This website has documentation on a string of LGBT bars and restaurants that inhabited the ground floor of the building at 814 S. Second Street in Milwaukee over a span of 15 years. The Black Forest Inn, which opened on August 18, 1976 wa the beginning of the series of LGBT businesses in the building, spanning the period from mid-1976 to December 1991. (One has to wonder if the location was jinxed, as of the 8 businesses, half closed within a year of opening):
Web site Curator, Michail Takach, wrote the following history of this LGBT business location in September 2022. (Note that the individual web pages of those 8 businesses are updated as new informaion is discovered, so see those individual pages with the latest information about each business, and not necessarily the information below. For example, we now know that the Visions Video Night Club did open, but doesn't seem to have lasted more than a week or two; see that page for details.)
Michail's writeup on the site:
September 6, 1976: the Black Forest Inn (814 S. 2nd St.) hosts a massive outdoor carnival with food, drinks and games, which extends all the way across the alleyway to the parking lot of 'Your Place' bar (818 S. 1st St.)
The Black Forest Inn opened in the former Good Luck Tavern (1953-1976) a Serbian bar owned by the Radicevich family that later opened Three Brothers Restaurant. By the 1970s, the Good Luck Tavern was operated by Mile and Nada Dragisich, and "The Europa Room' was famous for its raznjici sausage sandwiches.
The summer of 1976 was the height of gay liberation in Milwaukee. Your Place had already been running for 11 years as the only gay bar south of National Avenue. Now, it had a lot of company: the Sugar Shack, the Decision (aka the Hideaway,) and now the Black Forest all opened nearby. 2nd and National was becoming a "gayborhood" for the first time. A ton of new bars were opening in the old gayborhoods in the Third Ward and 1st & Pittsburgh: Circus, M&M Club, Oregon House, the Side Door.
The Black Forest Inn was a restaurant first, a bar second. It was opened by a gay couple who sought to create a world-class dining experience with the ambience of "the streets of Old Milwaukee." There may have been some partnership with Your Place, as the businesses shared ad space fot two years. The menu offered the usual Friday night fish fry, potato pancakes, schnitzels and steaks, a step above the workingman's bar food available at its neighbors.
Unfortunately, the Black Forest Inn was seen as a "gay restaurant" at a time when few straight people visited gay spaces. Even Milwaukee's gay population didn't want to be seen in the daylight. The owners had overestimated how far gay liberation would go. The restaurant sadly folded after only two years in business. It closed in 1978.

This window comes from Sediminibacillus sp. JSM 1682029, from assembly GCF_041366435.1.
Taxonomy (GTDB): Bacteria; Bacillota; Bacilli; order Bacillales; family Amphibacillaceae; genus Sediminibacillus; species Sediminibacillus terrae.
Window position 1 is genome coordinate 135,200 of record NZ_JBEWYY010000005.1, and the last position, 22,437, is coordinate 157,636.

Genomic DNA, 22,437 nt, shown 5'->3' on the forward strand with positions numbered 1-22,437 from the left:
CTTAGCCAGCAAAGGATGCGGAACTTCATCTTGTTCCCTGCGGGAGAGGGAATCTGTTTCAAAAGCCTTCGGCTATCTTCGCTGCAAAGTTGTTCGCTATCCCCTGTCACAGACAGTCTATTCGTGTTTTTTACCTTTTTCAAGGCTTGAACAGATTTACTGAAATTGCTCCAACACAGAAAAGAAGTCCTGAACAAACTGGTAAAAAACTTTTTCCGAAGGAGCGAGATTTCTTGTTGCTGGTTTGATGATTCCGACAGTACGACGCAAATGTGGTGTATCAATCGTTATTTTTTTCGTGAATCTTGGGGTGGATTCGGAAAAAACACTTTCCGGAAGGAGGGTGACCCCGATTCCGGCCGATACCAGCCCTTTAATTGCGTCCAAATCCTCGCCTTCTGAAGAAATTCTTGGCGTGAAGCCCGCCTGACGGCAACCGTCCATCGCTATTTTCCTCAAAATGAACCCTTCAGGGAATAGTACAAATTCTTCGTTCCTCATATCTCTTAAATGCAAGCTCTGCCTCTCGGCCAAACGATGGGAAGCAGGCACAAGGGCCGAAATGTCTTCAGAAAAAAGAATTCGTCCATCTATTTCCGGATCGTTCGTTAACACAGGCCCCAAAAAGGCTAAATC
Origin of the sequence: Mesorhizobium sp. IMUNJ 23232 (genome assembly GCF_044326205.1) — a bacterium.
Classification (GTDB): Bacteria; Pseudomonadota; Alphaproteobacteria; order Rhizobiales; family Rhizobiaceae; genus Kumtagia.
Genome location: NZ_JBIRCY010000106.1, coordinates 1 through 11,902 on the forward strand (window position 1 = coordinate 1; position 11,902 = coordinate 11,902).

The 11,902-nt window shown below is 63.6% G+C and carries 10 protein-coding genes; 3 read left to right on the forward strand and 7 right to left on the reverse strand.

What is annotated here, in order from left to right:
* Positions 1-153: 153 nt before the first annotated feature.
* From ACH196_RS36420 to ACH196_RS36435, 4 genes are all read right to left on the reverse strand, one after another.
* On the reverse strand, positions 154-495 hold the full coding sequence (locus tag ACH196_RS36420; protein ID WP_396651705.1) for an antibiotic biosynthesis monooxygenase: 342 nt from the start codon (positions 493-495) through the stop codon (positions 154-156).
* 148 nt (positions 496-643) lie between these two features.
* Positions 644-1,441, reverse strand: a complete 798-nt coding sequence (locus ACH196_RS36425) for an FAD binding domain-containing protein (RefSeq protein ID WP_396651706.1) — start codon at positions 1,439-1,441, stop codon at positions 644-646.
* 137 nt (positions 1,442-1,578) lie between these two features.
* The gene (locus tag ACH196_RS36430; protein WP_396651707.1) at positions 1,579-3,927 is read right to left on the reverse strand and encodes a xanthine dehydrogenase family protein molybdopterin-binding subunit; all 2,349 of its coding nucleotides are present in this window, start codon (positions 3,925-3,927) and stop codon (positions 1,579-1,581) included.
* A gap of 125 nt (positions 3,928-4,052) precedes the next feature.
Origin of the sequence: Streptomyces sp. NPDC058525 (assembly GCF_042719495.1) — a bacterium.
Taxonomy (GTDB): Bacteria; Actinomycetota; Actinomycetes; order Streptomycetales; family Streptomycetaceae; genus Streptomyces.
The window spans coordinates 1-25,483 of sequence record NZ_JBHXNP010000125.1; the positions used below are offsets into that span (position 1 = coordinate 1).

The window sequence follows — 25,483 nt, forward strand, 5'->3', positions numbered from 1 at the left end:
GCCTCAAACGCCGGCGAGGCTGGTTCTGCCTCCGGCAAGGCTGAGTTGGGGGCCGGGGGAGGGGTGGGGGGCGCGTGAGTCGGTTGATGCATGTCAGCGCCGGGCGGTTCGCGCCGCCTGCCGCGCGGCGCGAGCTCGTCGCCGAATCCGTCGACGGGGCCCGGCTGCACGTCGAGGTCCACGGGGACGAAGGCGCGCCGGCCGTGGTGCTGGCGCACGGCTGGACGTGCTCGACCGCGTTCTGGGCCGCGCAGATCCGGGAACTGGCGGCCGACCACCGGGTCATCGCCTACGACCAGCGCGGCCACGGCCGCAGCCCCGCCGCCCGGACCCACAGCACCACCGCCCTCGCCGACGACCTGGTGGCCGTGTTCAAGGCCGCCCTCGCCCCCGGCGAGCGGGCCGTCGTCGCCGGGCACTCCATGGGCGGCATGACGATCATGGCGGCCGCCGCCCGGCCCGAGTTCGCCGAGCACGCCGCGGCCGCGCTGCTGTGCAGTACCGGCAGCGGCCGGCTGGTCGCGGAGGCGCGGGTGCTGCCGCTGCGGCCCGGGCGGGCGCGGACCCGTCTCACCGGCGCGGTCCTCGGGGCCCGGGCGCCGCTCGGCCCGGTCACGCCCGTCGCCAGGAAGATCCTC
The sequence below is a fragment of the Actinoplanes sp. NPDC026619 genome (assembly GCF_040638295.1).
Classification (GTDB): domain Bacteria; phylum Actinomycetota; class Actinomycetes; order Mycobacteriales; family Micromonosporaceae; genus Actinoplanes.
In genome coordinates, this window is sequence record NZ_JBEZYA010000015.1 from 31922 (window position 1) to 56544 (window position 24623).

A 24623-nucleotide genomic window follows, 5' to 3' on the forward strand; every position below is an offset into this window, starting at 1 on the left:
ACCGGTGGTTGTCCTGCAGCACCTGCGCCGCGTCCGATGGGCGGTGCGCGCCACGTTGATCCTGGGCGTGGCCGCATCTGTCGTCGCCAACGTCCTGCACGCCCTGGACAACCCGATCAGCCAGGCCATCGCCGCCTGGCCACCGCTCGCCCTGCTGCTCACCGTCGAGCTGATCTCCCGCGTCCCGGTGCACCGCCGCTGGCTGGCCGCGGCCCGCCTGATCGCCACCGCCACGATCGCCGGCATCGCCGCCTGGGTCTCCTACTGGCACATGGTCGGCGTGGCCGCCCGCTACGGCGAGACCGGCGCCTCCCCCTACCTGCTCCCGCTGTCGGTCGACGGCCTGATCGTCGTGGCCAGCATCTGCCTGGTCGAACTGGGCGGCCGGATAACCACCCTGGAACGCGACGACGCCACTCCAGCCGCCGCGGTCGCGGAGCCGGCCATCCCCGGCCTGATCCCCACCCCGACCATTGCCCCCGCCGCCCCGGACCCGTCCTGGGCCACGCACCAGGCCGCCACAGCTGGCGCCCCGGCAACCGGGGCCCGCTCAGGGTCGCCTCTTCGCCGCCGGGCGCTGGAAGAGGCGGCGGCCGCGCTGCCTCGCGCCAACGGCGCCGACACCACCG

The Black Forest was followed by a long series of short-lived restaurants that continues to this day. In 1978, Roger Emerson of the Beer Garden opened "Rainbow Grille" which tried to be the brunch and afterhours destination. It was replaced by the Moulin Rouge steakhouse in 1980.
In late 1980, Frank Thalacker opened Shadows, the most memorable of all restaurants ever to operate at this address. It was an immediate destination that received regional praise. The restaurant had 45 seats, was open daily from 11-11, and served drinks until 2. And it was a world-class dining experience, first and foremost: the seating area was reserved for "Diplomat Dining." "Chicago has nothing like Shadows. San Francisco has nothing better. And Boston, Philadelphia, Toronto and New York have no gay restaurant to surpasss Shadows," wrote Jon-Henri Damski. "Frank had no idea he was setting up a restaurant that would be the talk of traveling gays throughout the nation."
Gay men of that generation remember Shadows as the first place they could show affection in public-- in fact, they were almost encouraged to do so. "It was the first place I could hold hands with a man in public," remembered Bunny. "You have no idea what a big deal that was back then."
Shadows was replaced by Hot Legs, a women's bar, from 1984 to 1987. Remarkably, Shadows was reborn in December 1987 as "Shadows II," owned by Dan Hewett, lover "Dave," and partner "Matt." It was decked out in the most 80s colors-- mauves, maroons and pinks-- along with thick carpeting and track lighting. "There's nothing like this in Milwaukee," said Matt. Ads called it "the Midwest's most beautiful gay bar." But beauty wasn't enough. Shadows II closed in 1989.
And the gay history of 814 S. 2nd St still wasn't over! In summer 1991, a bold ad promised the grand opening of "Visions Video Nightclub" on August 9, 1991. Oddly enough, the advertisement had the wrong address (813 S 2nd St.) Visions delayed its opening a week (August 16, 1991) which made people skeptical about its future. "You'll see why it's taking so long -- it's not the same old place!" wrote Ron Geiman in InStep. But did Visions ever actually open? There's no further mention of the bar nor any advertisements from August 1991 onward. Does anyone know what happened here?
At any rate, that was the end of a 15-year gay occupation of 814 S. 2nd Street. And it all started at the Black Forest Inn, a little restaurant that dreamed big.
Share YOUR memories -- of the Black Forest, Rainbow Grille, Moulin Rouge, Shadows, Your Place, Hot Legs, OR Visions -- and help us build out the Wisconsin LGBTQ History Project!
Credits: web site concept, contents, design and arrangement by Don Schwamb;
Legacy story written by LGBT historian and Curator of this History Project, Michail Takach.
Last updated: March-2023.
This work is licensed under a
Creative Commons Attribution-NonCommercial-ShareAlike 4.0 International License.